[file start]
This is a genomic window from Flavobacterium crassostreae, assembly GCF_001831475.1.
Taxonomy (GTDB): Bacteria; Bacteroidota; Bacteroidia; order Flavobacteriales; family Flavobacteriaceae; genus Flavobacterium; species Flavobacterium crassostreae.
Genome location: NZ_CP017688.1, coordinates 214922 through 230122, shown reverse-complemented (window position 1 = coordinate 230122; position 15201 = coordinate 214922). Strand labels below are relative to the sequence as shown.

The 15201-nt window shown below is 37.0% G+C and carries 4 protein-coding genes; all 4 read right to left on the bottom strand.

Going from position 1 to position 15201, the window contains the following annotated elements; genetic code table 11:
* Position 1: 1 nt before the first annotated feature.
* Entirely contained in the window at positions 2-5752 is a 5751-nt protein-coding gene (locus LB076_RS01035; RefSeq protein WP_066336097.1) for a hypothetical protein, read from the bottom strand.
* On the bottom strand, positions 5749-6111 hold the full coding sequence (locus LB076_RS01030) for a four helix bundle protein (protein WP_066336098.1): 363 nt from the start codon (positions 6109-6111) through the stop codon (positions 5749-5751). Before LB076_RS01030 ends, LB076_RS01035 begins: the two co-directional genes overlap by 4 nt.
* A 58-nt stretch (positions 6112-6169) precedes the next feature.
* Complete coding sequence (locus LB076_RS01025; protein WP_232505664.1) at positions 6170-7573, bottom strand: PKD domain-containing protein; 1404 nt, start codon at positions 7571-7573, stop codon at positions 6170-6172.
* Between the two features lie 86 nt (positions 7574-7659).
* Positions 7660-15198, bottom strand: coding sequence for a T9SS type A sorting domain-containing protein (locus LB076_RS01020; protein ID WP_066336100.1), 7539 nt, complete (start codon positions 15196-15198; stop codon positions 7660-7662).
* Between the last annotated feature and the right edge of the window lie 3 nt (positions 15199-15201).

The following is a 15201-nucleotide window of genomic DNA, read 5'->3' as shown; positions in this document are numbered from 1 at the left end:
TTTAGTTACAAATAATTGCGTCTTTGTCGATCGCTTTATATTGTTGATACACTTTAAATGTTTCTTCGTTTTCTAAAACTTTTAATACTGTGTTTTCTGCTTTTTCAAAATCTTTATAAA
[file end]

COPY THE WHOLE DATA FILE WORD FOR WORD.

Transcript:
This is a genomic window from Flavobacterium crassostreae, assembly GCF_001831475.1.
Taxonomy (GTDB): Bacteria; Bacteroidota; Bacteroidia; order Flavobacteriales; family Flavobacteriaceae; genus Flavobacterium; species Flavobacterium crassostreae.
Genome location: NZ_CP017688.1, coordinates 214922 through 230122, shown reverse-complemented (window position 1 = coordinate 230122; position 15201 = coordinate 214922). Strand labels below are relative to the sequence as shown.

The 15201-nt window shown below is 37.0% G+C and carries 4 protein-coding genes; all 4 read right to left on the bottom strand.

Going from position 1 to position 15201, the window contains the following annotated elements; genetic code table 11:
* Position 1: 1 nt before the first annotated feature.
* Entirely contained in the window at positions 2-5752 is a 5751-nt protein-coding gene (locus LB076_RS01035; RefSeq protein WP_066336097.1) for a hypothetical protein, read from the bottom strand.
* On the bottom strand, positions 5749-6111 hold the full coding sequence (locus LB076_RS01030) for a four helix bundle protein (protein WP_066336098.1): 363 nt from the start codon (positions 6109-6111) through the stop codon (positions 5749-5751). Before LB076_RS01030 ends, LB076_RS01035 begins: the two co-directional genes overlap by 4 nt.
* A 58-nt stretch (positions 6112-6169) precedes the next feature.
* Complete coding sequence (locus LB076_RS01025; protein WP_232505664.1) at positions 6170-7573, bottom strand: PKD domain-containing protein; 1404 nt, start codon at positions 7571-7573, stop codon at positions 6170-6172.
* Between the two features lie 86 nt (positions 7574-7659).
* Positions 7660-15198, bottom strand: coding sequence for a T9SS type A sorting domain-containing protein (locus LB076_RS01020; protein ID WP_066336100.1), 7539 nt, complete (start codon positions 15196-15198; stop codon positions 7660-7662).
* Between the last annotated feature and the right edge of the window lie 3 nt (positions 15199-15201).

The following is a 15201-nucleotide window of genomic DNA, read 5'->3' as shown; positions in this document are numbered from 1 at the left end:
TTTAGTTACAAATAATTGCGTCTTTGTCGATCGCTTTATATTGTTGATACACTTTAAATGTTTCTTCGTTTTCTAAAACTTTTAATACTGTGTTTTCTGCTTTTTCAAAATCTTTATAAA